# How to effectively split jobs into groups for multiprocessing when the job sizes are unknown

With K processor cores, how to optimally split N jobs into groups, with each group to be processed sequentially by one processor core, when the time to process each job is unknown ahead of time and there is overhead associated with processing each group of jobs?

It is possible to kill a job group before it completes, but then no useful processing progress will be extracted from that job group.

If I just make each group size 1, add them to a queue, and process K of them at once, then the overhead can dominate the total time. If I split them into K equal sized groups, then the overhead can still dominate the total time and I could get unlucky and have all the slowest jobs in one group further slowing things down.

Is this an example of a general well studied problem with an understood algorithm to optimally process?

For example, suppose I have 326400 jobs, 32 cores, and about 5 seconds overhead associated with processing a group.

• 3,200 big jobs take 2 minutes each to process if done in four separate groups
• 3,200 medium jobs take 1 minute each to process if done in four separate groups
• the remaining 320,000 small jobs take about 5.001 seconds each to process if done in 320,000 separate groups.
• for the 5.001 seconds for the small jobs, 1 millisecond is due to the processing and 5 seconds is due to the overhead of processing any group. if all the small jobs are done in one group, it takes 325 seconds to process total due to sharing the overhead (320,000 * 1 millisecond + 5 seconds = 325 seconds)

If I just made each group size 1, put the groups in a queue, and ran 32 at a time concurrently on 32 cores, and happened to pick the 3,200 biggest jobs from the queue first, then the 3,200 medium jobs from the queue, it would take 200 minutes for the big jobs to finish, 100 minutes for the medium jobs to finish, and 833.5 minutes for the small jobs to finish: 18 hours total.

Optimally I would process the biggest jobs first (1 job per group), then the medium jobs (1 job per group), then split the remaining small jobs into 32 groups for a total of about 5 hours total to finish.

I am hoping that there is some well studied algorithm that I am ignorant of that handles this situation well.

Yes, this is a well-studied problem. Job scheduling has been a large focus of active research in the high-performance computing community for decades.

Part of the answer to this problem will depend on how the jobs are distributed. If we can assume that whether a given job is short, medium, or long is independent random variable (e.g. its probability of being one type or another is random and doesn't depend on what type the previous job was,) then one of the best ways to solve this would probably be to simply run a queue on each core. Assign groups of jobs that will, on average, be sufficiently long to dominate the 5 second queuing time, but not so long that it will likely be running for hours on end. Once that queue is drained, assign it another group of jobs. This results in a load-balancing effect, as cores that finish their work sooner can go ahead and grab more work.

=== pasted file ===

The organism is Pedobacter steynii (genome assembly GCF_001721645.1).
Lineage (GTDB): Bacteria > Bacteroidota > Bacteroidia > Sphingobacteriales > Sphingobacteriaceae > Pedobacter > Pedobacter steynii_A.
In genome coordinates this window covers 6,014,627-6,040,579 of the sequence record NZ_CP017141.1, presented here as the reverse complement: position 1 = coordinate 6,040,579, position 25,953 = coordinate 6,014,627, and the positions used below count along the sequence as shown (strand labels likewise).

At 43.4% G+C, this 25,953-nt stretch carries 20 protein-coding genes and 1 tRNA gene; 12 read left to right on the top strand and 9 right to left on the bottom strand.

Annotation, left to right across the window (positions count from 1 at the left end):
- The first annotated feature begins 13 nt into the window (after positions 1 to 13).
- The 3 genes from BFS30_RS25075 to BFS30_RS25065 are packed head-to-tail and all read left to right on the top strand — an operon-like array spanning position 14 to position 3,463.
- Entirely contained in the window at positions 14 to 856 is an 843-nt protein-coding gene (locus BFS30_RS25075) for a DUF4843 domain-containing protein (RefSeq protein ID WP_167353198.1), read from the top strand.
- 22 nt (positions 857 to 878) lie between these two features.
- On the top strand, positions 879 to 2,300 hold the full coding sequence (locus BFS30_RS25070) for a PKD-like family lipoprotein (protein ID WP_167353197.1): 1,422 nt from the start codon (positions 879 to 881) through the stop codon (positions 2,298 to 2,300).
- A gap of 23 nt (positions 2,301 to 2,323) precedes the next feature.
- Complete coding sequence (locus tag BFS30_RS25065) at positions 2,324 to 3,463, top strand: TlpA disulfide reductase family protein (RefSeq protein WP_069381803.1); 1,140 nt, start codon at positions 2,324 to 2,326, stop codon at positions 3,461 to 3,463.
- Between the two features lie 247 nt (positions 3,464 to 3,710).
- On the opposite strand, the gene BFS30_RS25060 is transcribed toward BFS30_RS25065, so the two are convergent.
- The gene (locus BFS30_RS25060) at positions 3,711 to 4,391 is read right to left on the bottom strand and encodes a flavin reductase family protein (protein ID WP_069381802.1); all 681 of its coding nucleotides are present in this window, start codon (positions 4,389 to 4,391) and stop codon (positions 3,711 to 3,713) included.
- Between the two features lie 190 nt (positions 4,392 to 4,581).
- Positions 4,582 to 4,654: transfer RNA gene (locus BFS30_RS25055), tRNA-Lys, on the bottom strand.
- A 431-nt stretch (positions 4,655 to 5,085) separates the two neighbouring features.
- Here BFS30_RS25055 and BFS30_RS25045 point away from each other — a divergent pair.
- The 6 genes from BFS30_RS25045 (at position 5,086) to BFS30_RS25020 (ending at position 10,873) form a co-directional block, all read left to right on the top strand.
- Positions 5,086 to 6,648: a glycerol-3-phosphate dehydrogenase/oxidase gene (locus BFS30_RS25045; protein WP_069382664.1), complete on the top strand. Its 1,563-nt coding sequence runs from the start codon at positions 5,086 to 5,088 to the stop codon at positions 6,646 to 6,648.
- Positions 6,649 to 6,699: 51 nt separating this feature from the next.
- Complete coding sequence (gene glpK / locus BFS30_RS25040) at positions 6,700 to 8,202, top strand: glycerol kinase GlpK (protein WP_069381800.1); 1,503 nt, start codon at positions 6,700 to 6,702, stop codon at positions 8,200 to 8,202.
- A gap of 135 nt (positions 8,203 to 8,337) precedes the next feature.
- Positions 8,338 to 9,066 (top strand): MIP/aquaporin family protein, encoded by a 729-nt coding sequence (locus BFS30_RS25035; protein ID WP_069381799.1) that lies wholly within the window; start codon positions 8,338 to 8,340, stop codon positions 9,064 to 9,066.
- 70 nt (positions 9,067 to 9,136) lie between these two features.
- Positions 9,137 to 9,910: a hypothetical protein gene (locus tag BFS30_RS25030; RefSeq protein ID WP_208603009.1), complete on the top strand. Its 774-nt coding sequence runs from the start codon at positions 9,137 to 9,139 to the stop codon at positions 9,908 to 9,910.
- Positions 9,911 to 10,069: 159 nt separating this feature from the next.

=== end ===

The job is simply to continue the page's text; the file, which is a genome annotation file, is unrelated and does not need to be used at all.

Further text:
In your example, the probabilities for a particular job are as follows:
`320,000 / 326,400 = .98 of 1 ms`
`3,200 / 326,400 = 0.01 of 60,000 ms`
`3,200 / 326,400 = 0.01 of 120,000 ms`

This gives an expected duration for a given job of `(0.98 * 1) + (0.01 * 60,000) + (0.01 * 120,000) = 601 ms`

So, if, for example, you want to get the 5s overhead down to 5% of the expected time of a given job group, you'd need job groups of size `(19 * 5000) / 601 = 158` jobs per group. When a core finished those jobs, then just give it that many more from the remaining pool of jobs. This would give you an expected job group runtime of `158 * 601 ms + 5000 ms = 100,000 ms`

Where you could run into problems with the above method is if the previously-mentioned assumption of job length being evenly-distributed does not hold. If, for instance, all of your large jobs had a significant likelihood of being adjacent to each other, then you could end up assigning job groups whose length varies dramatically from the expected value. If this is a potential issue in your case, you could mitigate it somewhat by effectively using something like a round-robin algorithm for creating a group of jobs. For instance, rather than grabbing a bunch of adjacent jobs from the pool of remaining jobs when you're creating a job group for a core, you could grab every 32nd job, so that clusters of large jobs together would likely be split up between the different cores.